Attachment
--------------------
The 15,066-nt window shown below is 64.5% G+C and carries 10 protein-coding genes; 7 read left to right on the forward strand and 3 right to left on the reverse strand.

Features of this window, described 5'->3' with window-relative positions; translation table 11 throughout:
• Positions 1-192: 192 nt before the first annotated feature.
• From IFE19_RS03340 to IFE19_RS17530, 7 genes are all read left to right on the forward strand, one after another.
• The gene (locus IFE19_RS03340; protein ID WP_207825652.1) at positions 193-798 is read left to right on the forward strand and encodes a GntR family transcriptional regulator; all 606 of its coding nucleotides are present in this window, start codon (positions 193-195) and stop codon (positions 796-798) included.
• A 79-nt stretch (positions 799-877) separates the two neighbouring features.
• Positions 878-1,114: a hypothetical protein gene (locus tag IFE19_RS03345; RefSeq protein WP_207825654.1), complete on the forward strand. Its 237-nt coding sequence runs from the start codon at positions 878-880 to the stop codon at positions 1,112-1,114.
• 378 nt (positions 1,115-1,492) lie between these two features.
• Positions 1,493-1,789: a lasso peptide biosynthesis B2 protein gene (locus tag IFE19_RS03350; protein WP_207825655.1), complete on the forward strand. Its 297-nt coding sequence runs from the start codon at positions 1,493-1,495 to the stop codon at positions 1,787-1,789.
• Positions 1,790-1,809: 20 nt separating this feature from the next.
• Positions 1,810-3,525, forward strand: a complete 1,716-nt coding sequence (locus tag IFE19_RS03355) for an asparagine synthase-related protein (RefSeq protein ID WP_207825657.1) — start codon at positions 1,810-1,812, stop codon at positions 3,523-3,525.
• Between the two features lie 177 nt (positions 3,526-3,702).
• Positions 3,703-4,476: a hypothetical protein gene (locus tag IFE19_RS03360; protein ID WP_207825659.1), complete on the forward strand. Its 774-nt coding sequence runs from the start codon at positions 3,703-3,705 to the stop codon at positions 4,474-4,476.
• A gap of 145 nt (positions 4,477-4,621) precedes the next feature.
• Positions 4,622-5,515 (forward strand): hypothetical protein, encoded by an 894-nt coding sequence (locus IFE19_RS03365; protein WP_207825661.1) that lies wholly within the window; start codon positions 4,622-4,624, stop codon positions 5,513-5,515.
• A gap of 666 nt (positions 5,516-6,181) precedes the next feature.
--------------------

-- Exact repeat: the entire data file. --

The 15,066-nt window shown below is 64.5% G+C and carries 10 protein-coding genes; 7 read left to right on the forward strand and 3 right to left on the reverse strand.

Features of this window, described 5'->3' with window-relative positions; translation table 11 throughout:
• Positions 1-192: 192 nt before the first annotated feature.
• From IFE19_RS03340 to IFE19_RS17530, 7 genes are all read left to right on the forward strand, one after another.
• The gene (locus IFE19_RS03340; protein ID WP_207825652.1) at positions 193-798 is read left to right on the forward strand and encodes a GntR family transcriptional regulator; all 606 of its coding nucleotides are present in this window, start codon (positions 193-195) and stop codon (positions 796-798) included.
• A 79-nt stretch (positions 799-877) separates the two neighbouring features.
• Positions 878-1,114: a hypothetical protein gene (locus tag IFE19_RS03345; RefSeq protein WP_207825654.1), complete on the forward strand. Its 237-nt coding sequence runs from the start codon at positions 878-880 to the stop codon at positions 1,112-1,114.
• 378 nt (positions 1,115-1,492) lie between these two features.
• Positions 1,493-1,789: a lasso peptide biosynthesis B2 protein gene (locus tag IFE19_RS03350; protein WP_207825655.1), complete on the forward strand. Its 297-nt coding sequence runs from the start codon at positions 1,493-1,495 to the stop codon at positions 1,787-1,789.
• Positions 1,790-1,809: 20 nt separating this feature from the next.
• Positions 1,810-3,525, forward strand: a complete 1,716-nt coding sequence (locus tag IFE19_RS03355) for an asparagine synthase-related protein (RefSeq protein ID WP_207825657.1) — start codon at positions 1,810-1,812, stop codon at positions 3,523-3,525.
• Between the two features lie 177 nt (positions 3,526-3,702).
• Positions 3,703-4,476: a hypothetical protein gene (locus tag IFE19_RS03360; protein ID WP_207825659.1), complete on the forward strand. Its 774-nt coding sequence runs from the start codon at positions 3,703-3,705 to the stop codon at positions 4,474-4,476.
• A gap of 145 nt (positions 4,477-4,621) precedes the next feature.
• Positions 4,622-5,515 (forward strand): hypothetical protein, encoded by an 894-nt coding sequence (locus IFE19_RS03365; protein WP_207825661.1) that lies wholly within the window; start codon positions 4,622-4,624, stop codon positions 5,513-5,515.
• A gap of 666 nt (positions 5,516-6,181) precedes the next feature.